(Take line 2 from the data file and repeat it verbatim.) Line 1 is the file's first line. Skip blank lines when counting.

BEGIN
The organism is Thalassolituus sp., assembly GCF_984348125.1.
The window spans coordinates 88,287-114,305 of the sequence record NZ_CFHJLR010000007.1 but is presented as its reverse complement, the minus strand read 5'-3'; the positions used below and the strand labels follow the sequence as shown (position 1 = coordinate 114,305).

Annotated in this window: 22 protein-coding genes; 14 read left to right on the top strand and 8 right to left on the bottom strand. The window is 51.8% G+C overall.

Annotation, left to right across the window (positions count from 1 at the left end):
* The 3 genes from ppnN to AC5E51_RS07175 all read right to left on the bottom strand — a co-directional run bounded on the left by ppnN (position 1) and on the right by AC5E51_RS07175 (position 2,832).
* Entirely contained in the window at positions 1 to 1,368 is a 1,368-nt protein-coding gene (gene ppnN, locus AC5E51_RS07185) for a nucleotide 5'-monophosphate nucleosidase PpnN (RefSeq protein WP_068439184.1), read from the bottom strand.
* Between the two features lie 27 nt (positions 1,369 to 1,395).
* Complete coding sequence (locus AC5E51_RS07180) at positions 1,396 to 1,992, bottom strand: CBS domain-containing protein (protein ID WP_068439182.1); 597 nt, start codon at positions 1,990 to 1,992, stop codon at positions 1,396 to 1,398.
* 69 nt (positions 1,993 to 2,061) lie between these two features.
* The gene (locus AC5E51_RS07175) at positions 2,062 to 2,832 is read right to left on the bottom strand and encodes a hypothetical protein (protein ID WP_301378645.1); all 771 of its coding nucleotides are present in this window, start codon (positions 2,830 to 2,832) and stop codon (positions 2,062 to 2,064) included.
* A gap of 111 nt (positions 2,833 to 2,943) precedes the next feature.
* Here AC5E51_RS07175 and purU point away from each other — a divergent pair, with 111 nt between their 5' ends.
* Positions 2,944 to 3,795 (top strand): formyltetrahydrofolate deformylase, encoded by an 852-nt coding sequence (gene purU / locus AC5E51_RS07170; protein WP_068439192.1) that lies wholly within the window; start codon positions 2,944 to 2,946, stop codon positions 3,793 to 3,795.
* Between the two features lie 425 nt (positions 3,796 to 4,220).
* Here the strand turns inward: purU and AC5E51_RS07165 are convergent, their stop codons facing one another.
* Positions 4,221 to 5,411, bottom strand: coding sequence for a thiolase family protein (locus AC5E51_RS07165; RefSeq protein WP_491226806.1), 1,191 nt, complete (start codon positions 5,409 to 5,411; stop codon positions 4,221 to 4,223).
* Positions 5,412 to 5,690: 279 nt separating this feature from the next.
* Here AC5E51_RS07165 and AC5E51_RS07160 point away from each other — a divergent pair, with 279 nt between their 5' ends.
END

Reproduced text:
The window spans coordinates 88,287-114,305 of the sequence record NZ_CFHJLR010000007.1 but is presented as its reverse complement, the minus strand read 5'-3'; the positions used below and the strand labels follow the sequence as shown (position 1 = coordinate 114,305).